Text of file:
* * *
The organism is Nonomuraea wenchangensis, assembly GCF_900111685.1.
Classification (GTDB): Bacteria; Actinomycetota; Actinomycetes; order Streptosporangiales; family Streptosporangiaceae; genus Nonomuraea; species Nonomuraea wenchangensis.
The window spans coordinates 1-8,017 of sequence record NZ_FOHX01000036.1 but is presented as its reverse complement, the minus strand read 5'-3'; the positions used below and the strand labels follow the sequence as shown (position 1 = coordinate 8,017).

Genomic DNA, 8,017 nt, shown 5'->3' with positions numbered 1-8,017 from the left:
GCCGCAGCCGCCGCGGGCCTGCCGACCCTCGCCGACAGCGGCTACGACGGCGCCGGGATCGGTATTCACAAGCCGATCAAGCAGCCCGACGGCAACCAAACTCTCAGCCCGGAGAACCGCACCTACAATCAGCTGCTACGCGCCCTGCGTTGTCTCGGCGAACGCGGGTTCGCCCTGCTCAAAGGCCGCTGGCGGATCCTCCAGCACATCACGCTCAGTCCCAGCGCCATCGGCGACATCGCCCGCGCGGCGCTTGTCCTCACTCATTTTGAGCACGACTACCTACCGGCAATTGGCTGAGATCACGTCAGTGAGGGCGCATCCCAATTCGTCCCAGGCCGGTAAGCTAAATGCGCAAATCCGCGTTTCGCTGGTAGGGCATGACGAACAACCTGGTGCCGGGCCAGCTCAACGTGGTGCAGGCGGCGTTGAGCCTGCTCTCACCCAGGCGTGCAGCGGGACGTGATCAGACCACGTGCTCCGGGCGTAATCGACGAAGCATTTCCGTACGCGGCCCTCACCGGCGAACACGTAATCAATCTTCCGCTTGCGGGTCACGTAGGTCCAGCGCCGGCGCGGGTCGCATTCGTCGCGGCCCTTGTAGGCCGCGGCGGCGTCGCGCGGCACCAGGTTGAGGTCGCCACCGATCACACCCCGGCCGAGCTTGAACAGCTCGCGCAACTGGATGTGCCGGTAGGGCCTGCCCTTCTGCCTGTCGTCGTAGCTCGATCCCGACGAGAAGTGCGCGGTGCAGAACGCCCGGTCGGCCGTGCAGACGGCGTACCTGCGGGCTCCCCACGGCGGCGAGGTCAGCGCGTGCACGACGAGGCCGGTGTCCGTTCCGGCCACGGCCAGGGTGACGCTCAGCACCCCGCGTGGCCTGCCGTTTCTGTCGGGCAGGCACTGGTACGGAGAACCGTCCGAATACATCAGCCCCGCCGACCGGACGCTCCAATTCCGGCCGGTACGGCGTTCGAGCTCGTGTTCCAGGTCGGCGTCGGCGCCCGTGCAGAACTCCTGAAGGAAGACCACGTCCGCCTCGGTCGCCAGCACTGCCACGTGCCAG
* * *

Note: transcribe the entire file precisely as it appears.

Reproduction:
The organism is Nonomuraea wenchangensis, assembly GCF_900111685.1.
Classification (GTDB): Bacteria; Actinomycetota; Actinomycetes; order Streptosporangiales; family Streptosporangiaceae; genus Nonomuraea; species Nonomuraea wenchangensis.
The window spans coordinates 1-8,017 of sequence record NZ_FOHX01000036.1 but is presented as its reverse complement, the minus strand read 5'-3'; the positions used below and the strand labels follow the sequence as shown (position 1 = coordinate 8,017).

Genomic DNA, 8,017 nt, shown 5'->3' with positions numbered 1-8,017 from the left:
GCCGCAGCCGCCGCGGGCCTGCCGACCCTCGCCGACAGCGGCTACGACGGCGCCGGGATCGGTATTCACAAGCCGATCAAGCAGCCCGACGGCAACCAAACTCTCAGCCCGGAGAACCGCACCTACAATCAGCTGCTACGCGCCCTGCGTTGTCTCGGCGAACGCGGGTTCGCCCTGCTCAAAGGCCGCTGGCGGATCCTCCAGCACATCACGCTCAGTCCCAGCGCCATCGGCGACATCGCCCGCGCGGCGCTTGTCCTCACTCATTTTGAGCACGACTACCTACCGGCAATTGGCTGAGATCACGTCAGTGAGGGCGCATCCCAATTCGTCCCAGGCCGGTAAGCTAAATGCGCAAATCCGCGTTTCGCTGGTAGGGCATGACGAACAACCTGGTGCCGGGCCAGCTCAACGTGGTGCAGGCGGCGTTGAGCCTGCTCTCACCCAGGCGTGCAGCGGGACGTGATCAGACCACGTGCTCCGGGCGTAATCGACGAAGCATTTCCGTACGCGGCCCTCACCGGCGAACACGTAATCAATCTTCCGCTTGCGGGTCACGTAGGTCCAGCGCCGGCGCGGGTCGCATTCGTCGCGGCCCTTGTAGGCCGCGGCGGCGTCGCGCGGCACCAGGTTGAGGTCGCCACCGATCACACCCCGGCCGAGCTTGAACAGCTCGCGCAACTGGATGTGCCGGTAGGGCCTGCCCTTCTGCCTGTCGTCGTAGCTCGATCCCGACGAGAAGTGCGCGGTGCAGAACGCCCGGTCGGCCGTGCAGACGGCGTACCTGCGGGCTCCCCACGGCGGCGAGGTCAGCGCGTGCACGACGAGGCCGGTGTCCGTTCCGGCCACGGCCAGGGTGACGCTCAGCACCCCGCGTGGCCTGCCGTTTCTGTCGGGCAGGCACTGGTACGGAGAACCGTCCGAATACATCAGCCCCGCCGACCGGACGCTCCAATTCCGGCCGGTACGGCGTTCGAGCTCGTGTTCCAGGTCGGCGTCGGCGCCCGTGCAGAACTCCTGAAGGAAGACCACGTCCGCCTCGGTCGCCAGCACTGCCACGTGCCAG